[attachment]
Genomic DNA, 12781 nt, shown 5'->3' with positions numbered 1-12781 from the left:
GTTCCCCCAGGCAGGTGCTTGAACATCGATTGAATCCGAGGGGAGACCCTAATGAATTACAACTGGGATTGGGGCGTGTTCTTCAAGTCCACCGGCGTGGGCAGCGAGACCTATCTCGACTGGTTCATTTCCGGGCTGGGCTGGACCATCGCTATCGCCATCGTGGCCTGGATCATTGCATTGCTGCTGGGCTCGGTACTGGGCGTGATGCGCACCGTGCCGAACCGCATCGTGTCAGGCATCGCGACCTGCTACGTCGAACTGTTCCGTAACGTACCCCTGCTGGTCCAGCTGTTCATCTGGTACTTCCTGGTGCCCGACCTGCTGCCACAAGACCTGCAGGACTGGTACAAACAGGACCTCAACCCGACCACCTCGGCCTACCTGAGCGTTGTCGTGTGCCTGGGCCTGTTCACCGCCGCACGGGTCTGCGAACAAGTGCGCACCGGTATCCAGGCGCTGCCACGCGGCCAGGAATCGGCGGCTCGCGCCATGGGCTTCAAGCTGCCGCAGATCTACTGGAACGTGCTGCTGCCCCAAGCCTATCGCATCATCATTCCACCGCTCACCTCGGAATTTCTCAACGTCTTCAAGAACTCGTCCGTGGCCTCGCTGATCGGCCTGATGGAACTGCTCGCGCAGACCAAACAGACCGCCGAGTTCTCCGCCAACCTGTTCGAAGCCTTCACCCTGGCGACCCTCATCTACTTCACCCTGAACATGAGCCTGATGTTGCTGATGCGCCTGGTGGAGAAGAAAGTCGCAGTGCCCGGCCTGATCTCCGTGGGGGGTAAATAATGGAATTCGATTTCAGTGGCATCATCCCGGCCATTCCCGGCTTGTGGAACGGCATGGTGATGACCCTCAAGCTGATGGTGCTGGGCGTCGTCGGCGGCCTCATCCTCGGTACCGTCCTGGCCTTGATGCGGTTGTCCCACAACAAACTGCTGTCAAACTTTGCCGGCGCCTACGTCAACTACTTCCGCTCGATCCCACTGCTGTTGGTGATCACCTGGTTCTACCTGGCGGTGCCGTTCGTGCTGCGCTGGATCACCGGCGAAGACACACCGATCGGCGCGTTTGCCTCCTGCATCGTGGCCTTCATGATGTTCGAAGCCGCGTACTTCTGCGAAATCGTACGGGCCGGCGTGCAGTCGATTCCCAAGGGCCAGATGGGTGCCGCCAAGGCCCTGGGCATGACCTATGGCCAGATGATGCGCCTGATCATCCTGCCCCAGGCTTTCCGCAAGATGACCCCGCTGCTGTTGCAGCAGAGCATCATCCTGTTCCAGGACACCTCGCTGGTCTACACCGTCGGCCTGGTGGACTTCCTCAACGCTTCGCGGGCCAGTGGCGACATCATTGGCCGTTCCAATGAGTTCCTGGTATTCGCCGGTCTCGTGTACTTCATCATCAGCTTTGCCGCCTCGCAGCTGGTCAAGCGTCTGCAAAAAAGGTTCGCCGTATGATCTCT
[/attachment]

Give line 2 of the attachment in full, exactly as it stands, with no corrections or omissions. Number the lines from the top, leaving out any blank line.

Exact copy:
GTTCCCCCAGGCAGGTGCTTGAACATCGATTGAATCCGAGGGGAGACCCTAATGAATTACAACTGGGATTGGGGCGTGTTCTTCAAGTCCACCGGCGTGGGCAGCGAGACCTATCTCGACTGGTTCATTTCCGGGCTGGGCTGGACCATCGCTATCGCCATCGTGGCCTGGATCATTGCATTGCTGCTGGGCTCGGTACTGGGCGTGATGCGCACCGTGCCGAACCGCATCGTGTCAGGCATCGCGACCTGCTACGTCGAACTGTTCCGTAACGTACCCCTGCTGGTCCAGCTGTTCATCTGGTACTTCCTGGTGCCCGACCTGCTGCCACAAGACCTGCAGGACTGGTACAAACAGGACCTCAACCCGACCACCTCGGCCTACCTGAGCGTTGTCGTGTGCCTGGGCCTGTTCACCGCCGCACGGGTCTGCGAACAAGTGCGCACCGGTATCCAGGCGCTGCCACGCGGCCAGGAATCGGCGGCTCGCGCCATGGGCTTCAAGCTGCCGCAGATCTACTGGAACGTGCTGCTGCCCCAAGCCTATCGCATCATCATTCCACCGCTCACCTCGGAATTTCTCAACGTCTTCAAGAACTCGTCCGTGGCCTCGCTGATCGGCCTGATGGAACTGCTCGCGCAGACCAAACAGACCGCCGAGTTCTCCGCCAACCTGTTCGAAGCCTTCACCCTGGCGACCCTCATCTACTTCACCCTGAACATGAGCCTGATGTTGCTGATGCGCCTGGTGGAGAAGAAAGTCGCAGTGCCCGGCCTGATCTCCGTGGGGGGTAAATAATGGAATTCGATTTCAGTGGCATCATCCCGGCCATTCCCGGCTTGTGGAACGGCATGGTGATGACCCTCAAGCTGATGGTGCTGGGCGTCGTCGGCGGCCTCATCCTCGGTACCGTCCTGGCCTTGATGCGGTTGTCCCACAACAAACTGCTGTCAAACTTTGCCGGCGCCTACGTCAACTACTTCCGCTCGATCCCACTGCTGTTGGTGATCACCTGGTTCTACCTGGCGGTGCCGTTCGTGCTGCGCTGGATCACCGGCGAAGACACACCGATCGGCGCGTTTGCCTCCTGCATCGTGGCCTTCATGATGTTCGAAGCCGCGTACTTCTGCGAAATCGTACGGGCCGGCGTGCAGTCGATTCCCAAGGGCCAGATGGGTGCCGCCAAGGCCCTGGGCATGACCTATGGCCAGATGATGCGCCTGATCATCCTGCCCCAGGCTTTCCGCAAGATGACCCCGCTGCTGTTGCAGCAGAGCATCATCCTGTTCCAGGACACCTCGCTGGTCTACACCGTCGGCCTGGTGGACTTCCTCAACGCTTCGCGGGCCAGTGGCGACATCATTGGCCGTTCCAATGAGTTCCTGGTATTCGCCGGTCTCGTGTACTTCATCATCAGCTTTGCCGCCTCGCAGCTGGTCAAGCGTCTGCAAAAAAGGTTCGCCGTATGATCTCT